The Ultimate Guide to Composting Paper

Composting is a cornerstone of sustainable living, allowing us to return valuable organic materials back to the earth, thereby closing the nutrient loop. Read our ultimate guide to composting paper, the do’s and don’ts and troubleshooting common problems.

The Vital Role of Composting in Sustainable Living 

Composting is a natural process of recycling decomposed organic materials, such as Sylvicta paper, into a rich soil known as compost. Anything that was once living will decompose. By composting your organic waste, you are returning nutrients back into the soil in order for the cycle of life to continue. 

What is Composting?  

Composting is the aerobic decomposition of biodegradable organic matter, producing compost. The process reduces landfill waste, cuts greenhouse gas emissions, and enriches the soil. Benefits of composting include soil conditioning, fertilisation, and introducing beneficial organisms to the soil. 

Composting Paper: The Do’s and Don’ts 

Not all paper is created equal when it comes to composting paper. Here are some simple rules: 

Do: Use shredded non-glossy paper, egg cartons, and toilet paper rolls. 

Don’t: Compost glossy magazines, coloured paper, or paper with heavy ink coverage.  

In terms of recycling plastic, there are certain plastic types that cannot be recycled. Read more about which plastics can and cannot be recycled here. 

Selecting the Right Paper for Your Compost 

Choose paper that’s high in carbon and free from inks, dyes, or laminates. Newspaper, plain cardboard, and natural paper products are ideal. Avoid using bleached paper, as it may contain dioxins.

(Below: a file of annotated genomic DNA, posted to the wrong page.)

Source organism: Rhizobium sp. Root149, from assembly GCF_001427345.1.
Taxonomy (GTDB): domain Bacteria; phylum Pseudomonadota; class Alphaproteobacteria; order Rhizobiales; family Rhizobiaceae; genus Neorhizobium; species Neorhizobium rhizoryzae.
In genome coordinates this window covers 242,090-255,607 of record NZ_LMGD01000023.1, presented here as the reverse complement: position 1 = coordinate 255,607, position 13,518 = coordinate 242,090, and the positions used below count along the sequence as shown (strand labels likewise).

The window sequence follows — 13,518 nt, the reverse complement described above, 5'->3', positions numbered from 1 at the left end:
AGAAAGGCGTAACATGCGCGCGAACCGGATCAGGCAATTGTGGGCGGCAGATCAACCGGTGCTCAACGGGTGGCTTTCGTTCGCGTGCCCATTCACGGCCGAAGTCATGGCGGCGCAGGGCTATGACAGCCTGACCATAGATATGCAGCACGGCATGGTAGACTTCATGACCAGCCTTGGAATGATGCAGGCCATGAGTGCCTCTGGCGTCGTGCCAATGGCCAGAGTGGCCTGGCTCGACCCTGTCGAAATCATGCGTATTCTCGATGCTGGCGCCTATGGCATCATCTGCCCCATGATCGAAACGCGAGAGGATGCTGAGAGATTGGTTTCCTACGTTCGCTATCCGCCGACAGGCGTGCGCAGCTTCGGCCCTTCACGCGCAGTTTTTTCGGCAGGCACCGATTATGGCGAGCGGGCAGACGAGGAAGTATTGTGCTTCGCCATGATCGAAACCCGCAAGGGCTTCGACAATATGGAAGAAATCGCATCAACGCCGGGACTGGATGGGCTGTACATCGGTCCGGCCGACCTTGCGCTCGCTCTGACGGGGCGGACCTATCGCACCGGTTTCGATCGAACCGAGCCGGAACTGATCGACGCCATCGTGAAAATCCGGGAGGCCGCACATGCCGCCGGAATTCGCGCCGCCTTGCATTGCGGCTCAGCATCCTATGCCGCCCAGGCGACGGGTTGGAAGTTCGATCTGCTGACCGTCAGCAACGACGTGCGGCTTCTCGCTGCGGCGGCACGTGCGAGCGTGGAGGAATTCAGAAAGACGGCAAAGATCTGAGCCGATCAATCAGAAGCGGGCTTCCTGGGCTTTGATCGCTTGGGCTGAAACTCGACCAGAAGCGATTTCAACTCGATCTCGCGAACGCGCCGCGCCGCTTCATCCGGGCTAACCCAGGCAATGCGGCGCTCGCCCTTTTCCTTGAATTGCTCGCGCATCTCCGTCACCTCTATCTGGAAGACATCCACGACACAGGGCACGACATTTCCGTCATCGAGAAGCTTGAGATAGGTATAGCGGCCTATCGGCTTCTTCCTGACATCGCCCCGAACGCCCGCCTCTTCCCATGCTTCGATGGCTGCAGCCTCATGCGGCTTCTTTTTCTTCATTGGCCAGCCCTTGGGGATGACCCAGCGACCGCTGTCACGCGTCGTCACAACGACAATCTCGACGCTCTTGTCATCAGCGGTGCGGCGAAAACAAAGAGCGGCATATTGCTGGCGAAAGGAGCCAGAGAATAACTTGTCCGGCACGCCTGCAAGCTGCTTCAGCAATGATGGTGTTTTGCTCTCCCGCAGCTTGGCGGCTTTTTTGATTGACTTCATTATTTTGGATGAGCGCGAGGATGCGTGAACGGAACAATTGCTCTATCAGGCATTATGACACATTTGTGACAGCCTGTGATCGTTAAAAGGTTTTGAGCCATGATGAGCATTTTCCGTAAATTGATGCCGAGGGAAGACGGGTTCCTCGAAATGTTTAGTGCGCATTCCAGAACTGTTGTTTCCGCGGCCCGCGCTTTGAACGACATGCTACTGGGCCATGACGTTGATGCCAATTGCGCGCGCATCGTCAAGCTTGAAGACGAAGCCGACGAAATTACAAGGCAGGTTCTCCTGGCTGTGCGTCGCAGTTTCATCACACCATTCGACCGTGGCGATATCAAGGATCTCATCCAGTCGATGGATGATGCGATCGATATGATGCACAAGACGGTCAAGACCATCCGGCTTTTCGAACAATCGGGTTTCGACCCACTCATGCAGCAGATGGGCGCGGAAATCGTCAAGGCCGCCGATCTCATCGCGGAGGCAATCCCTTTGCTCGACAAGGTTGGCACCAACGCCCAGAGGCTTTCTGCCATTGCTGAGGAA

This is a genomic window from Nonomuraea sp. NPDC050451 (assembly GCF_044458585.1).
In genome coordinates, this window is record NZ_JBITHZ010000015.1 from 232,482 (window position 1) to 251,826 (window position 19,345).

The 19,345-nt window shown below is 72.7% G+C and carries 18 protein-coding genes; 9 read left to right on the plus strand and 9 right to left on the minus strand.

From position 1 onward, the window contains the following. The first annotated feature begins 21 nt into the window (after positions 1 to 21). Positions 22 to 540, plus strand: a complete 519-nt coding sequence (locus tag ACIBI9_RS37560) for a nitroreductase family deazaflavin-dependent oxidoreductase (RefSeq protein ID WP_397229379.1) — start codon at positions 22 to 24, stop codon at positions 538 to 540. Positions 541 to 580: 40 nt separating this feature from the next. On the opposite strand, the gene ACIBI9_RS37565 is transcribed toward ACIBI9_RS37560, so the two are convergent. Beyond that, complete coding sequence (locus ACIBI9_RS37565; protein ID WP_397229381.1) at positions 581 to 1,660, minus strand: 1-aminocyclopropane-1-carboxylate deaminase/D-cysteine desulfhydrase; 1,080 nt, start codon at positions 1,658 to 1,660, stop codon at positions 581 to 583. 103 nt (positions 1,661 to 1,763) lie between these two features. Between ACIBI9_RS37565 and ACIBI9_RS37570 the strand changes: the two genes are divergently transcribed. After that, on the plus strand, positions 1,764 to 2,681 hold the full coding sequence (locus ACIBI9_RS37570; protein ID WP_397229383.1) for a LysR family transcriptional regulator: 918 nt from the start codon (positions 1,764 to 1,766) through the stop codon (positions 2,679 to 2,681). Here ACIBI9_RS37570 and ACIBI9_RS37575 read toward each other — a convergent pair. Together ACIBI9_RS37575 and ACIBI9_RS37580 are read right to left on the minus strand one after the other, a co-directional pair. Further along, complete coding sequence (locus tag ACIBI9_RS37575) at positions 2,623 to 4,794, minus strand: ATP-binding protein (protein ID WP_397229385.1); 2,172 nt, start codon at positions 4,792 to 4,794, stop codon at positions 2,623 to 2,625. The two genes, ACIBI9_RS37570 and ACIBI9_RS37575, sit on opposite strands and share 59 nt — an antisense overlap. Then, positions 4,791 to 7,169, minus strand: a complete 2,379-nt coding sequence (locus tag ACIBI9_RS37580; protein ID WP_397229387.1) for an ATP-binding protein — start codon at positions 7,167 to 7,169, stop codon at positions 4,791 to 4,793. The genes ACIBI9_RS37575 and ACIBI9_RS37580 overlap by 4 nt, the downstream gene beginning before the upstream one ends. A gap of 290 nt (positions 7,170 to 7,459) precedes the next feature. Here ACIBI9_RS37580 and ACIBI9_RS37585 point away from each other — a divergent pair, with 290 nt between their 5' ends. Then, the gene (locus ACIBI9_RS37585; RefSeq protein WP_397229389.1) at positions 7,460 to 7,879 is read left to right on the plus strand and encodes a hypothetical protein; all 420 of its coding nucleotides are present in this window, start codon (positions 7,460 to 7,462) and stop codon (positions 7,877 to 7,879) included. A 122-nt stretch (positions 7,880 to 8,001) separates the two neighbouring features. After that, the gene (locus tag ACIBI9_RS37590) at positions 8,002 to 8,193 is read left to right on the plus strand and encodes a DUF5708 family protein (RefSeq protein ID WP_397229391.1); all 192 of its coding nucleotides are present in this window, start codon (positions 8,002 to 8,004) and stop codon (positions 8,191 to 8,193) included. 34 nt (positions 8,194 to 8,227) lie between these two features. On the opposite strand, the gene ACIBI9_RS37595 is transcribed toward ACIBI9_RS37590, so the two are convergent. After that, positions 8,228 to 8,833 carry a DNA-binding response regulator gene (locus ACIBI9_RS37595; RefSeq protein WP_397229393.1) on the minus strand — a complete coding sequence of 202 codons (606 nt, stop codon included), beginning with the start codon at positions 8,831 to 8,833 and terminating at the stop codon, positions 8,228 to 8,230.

How Does Paper Transform in Your Compost Heap? 

Paper is a carbon-rich material that breaks down over time in a compost heap. Microorganisms and insects such as earthworms play a crucial role in decomposing the paper, turning it into compost. 

Troubleshooting Common Paper Composting Issues 

If your compost is too wet and smelly, add more brown materials like paper. 

A slow composting process might mean you need to increase the temperature by adding green materials or turning the heap. 

Composting Paper at Home 

Here are some tips to create the perfect compost heap at home: 

  • Shred your paper to increase surface area. 
  • Mix with green materials (nitrogen-rich) to balance the carbon: nitrogen ratio. 
  • Keep the pile moist but not wet. 
  • Turn regularly to aerate and speed up decomposition. 


How Paper Composting Contributes to Waste Reduction 

Composting paper reduces methane emissions from landfills, cuts down on the need for chemical fertilisers, and recycles paper in an environmentally friendly way. 

By integrating sustainable paper composting into our waste management practices, we can significantly reduce our environmental footprint and contribute to a more sustainable future. 

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